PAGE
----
Healthy Benefits of Reading
Many people are aware that reading regularly is good for their brains. However, they may not know exactly how it improves the mind, or that reading is also good for their health. If you’re not a frequent reader, you might be missing out on some important perks. We’re here to tell you all about the benefits reading can bring, besides knowledge and entertainment.
Reading boosts intelligence.
Reading, especially starting at a young age, expands your knowledge horizons. In fact, children’s books expose kids to 50% more words than television does. The vocabulary they learn while reading often results in higher scores on both reading and general knowledge tests. Better reading skills in children can also lead to higher intelligence as adults.
Reading improves your brain power.
Just like hitting the gym exercises your muscles, reading exercises your brain. Reading frequently helps slow down the memory-decline process as you age and helps keep your mind sharp. Avid readers can also be up to 2.5 times less likely to develop Alzheimer’s disease than those who participate in less brain-stimulating activities.
Reading can also enhance your short-term memory.
Think about all the information you take in when you read a book. You’re learning new characters’ names, plot lines and words with every turn of a page. The more you read, the better your brain gets at storing fresh information. So keep on reading, and you’ll be able to stop flipping back to old pages.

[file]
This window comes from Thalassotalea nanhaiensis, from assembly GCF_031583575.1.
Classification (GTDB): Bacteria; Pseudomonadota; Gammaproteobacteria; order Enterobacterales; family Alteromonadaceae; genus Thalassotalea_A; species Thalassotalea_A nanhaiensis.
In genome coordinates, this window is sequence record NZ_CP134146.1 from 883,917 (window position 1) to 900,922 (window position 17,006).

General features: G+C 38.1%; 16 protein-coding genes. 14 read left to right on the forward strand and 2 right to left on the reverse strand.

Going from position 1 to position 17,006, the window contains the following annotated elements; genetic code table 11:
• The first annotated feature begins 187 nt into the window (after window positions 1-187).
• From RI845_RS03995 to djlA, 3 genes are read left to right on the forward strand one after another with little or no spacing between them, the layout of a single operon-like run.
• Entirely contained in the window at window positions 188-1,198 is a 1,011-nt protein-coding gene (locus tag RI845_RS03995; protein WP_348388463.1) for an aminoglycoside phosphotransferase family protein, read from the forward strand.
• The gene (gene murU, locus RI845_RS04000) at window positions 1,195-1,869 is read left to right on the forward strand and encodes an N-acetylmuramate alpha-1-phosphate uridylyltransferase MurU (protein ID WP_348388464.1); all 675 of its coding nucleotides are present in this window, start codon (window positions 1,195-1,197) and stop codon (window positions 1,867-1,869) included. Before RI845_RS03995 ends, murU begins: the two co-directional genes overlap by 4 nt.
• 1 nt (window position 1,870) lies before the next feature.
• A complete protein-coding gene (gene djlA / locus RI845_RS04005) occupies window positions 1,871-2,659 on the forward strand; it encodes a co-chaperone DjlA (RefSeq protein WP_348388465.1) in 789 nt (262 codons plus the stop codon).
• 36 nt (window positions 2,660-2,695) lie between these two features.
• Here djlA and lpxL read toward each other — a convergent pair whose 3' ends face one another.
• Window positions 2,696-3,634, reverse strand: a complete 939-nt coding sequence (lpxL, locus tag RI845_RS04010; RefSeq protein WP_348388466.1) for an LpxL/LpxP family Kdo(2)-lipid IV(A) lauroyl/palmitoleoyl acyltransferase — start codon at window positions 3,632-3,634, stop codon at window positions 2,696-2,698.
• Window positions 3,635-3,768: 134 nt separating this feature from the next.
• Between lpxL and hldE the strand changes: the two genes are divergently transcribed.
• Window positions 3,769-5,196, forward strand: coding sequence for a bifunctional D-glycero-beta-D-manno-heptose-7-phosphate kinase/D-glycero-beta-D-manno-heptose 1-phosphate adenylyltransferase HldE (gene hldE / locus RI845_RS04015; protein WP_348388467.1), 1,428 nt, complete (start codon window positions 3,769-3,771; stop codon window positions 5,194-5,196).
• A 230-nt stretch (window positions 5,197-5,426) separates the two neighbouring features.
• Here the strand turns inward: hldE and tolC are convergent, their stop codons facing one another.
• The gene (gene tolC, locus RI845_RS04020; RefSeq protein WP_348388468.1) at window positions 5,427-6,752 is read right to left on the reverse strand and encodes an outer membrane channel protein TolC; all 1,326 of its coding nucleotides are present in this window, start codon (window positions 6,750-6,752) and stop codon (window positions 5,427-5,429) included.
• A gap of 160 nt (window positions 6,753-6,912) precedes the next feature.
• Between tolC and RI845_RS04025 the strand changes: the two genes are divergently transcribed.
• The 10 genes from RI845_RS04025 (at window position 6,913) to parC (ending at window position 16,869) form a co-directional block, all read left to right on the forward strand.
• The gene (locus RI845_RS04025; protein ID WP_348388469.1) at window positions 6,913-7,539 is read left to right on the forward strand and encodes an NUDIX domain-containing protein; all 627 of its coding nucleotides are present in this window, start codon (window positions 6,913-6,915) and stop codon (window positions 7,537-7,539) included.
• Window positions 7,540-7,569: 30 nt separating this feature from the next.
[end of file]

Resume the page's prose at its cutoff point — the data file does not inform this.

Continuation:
Reading can help with depression and stress.
A study of depressed patients in a mental ward showed a positive improvement in patients when they read aloud. They reported feeling better with a more positive outlook. Self-help books are best for those with more severe cases of depression, as books are a low-intensity form of intervention. Reading has also been found to reduce stress by nearly 68%, according to researchers.
Reading can make you more empathetic.
Fiction novels, in particular, help readers understand other people’s emotions. By relating to characters in a book, many people can translate that empathy to those they interact with in their daily lives.
Reading before bed can help you fall asleep.
A nighttime ritual, like reading, can signal to your body that it’s time to sleep. However, if you’re going to start this routine, make sure you’re reading physical books. Screens on devices like e-readers and tablets will keep you awake longer and can give you a worse night’s sleep.
Reading is beneficial in so many ways. It’s great for both your mental and physical health, and is a great way to spend your time. If you’re looking for a new hobby, try your hand at being a bookworm, and you’ll feel better in more ways than one.